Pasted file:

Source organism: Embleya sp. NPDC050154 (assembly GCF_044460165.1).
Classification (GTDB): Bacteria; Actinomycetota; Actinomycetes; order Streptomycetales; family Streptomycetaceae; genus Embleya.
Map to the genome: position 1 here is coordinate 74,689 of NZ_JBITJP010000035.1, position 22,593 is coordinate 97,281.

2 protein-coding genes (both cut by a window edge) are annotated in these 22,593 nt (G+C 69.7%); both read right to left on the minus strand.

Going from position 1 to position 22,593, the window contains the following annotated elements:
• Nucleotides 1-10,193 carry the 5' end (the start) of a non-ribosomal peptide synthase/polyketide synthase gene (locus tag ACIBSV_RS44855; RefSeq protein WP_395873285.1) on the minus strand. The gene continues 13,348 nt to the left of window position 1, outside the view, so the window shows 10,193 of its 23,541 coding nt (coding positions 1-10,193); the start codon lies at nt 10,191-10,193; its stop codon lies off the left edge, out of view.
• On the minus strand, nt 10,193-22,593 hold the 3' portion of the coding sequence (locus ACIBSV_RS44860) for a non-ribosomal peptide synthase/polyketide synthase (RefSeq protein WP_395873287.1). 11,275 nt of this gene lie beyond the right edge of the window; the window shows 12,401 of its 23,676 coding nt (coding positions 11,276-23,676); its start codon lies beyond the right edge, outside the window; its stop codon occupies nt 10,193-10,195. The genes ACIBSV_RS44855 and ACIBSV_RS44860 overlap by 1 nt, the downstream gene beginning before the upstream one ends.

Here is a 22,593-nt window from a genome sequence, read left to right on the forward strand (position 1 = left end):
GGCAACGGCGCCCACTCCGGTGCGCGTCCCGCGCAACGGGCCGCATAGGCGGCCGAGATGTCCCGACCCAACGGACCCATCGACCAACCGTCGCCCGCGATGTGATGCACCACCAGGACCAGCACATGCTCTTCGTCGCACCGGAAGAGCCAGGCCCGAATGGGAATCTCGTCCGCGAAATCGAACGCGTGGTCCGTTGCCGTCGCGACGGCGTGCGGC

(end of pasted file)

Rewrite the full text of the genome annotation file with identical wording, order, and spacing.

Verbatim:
Source organism: Embleya sp. NPDC050154 (assembly GCF_044460165.1).
Classification (GTDB): Bacteria; Actinomycetota; Actinomycetes; order Streptomycetales; family Streptomycetaceae; genus Embleya.
Map to the genome: position 1 here is coordinate 74,689 of NZ_JBITJP010000035.1, position 22,593 is coordinate 97,281.

2 protein-coding genes (both cut by a window edge) are annotated in these 22,593 nt (G+C 69.7%); both read right to left on the minus strand.

Going from position 1 to position 22,593, the window contains the following annotated elements:
• Nucleotides 1-10,193 carry the 5' end (the start) of a non-ribosomal peptide synthase/polyketide synthase gene (locus tag ACIBSV_RS44855; RefSeq protein WP_395873285.1) on the minus strand. The gene continues 13,348 nt to the left of window position 1, outside the view, so the window shows 10,193 of its 23,541 coding nt (coding positions 1-10,193); the start codon lies at nt 10,191-10,193; its stop codon lies off the left edge, out of view.
• On the minus strand, nt 10,193-22,593 hold the 3' portion of the coding sequence (locus ACIBSV_RS44860) for a non-ribosomal peptide synthase/polyketide synthase (RefSeq protein WP_395873287.1). 11,275 nt of this gene lie beyond the right edge of the window; the window shows 12,401 of its 23,676 coding nt (coding positions 11,276-23,676); its start codon lies beyond the right edge, outside the window; its stop codon occupies nt 10,193-10,195. The genes ACIBSV_RS44855 and ACIBSV_RS44860 overlap by 1 nt, the downstream gene beginning before the upstream one ends.

Here is a 22,593-nt window from a genome sequence, read left to right on the forward strand (position 1 = left end):
GGCAACGGCGCCCACTCCGGTGCGCGTCCCGCGCAACGGGCCGCATAGGCGGCCGAGATGTCCCGACCCAACGGACCCATCGACCAACCGTCGCCCGCGATGTGATGCACCACCAGGACCAGCACATGCTCTTCGTCGCACCGGAAGAGCCAGGCCCGAATGGGAATCTCGTCCGCGAAATCGAACGCGTGGTCCGTTGCCGTCGCGACGGCGTGCGGC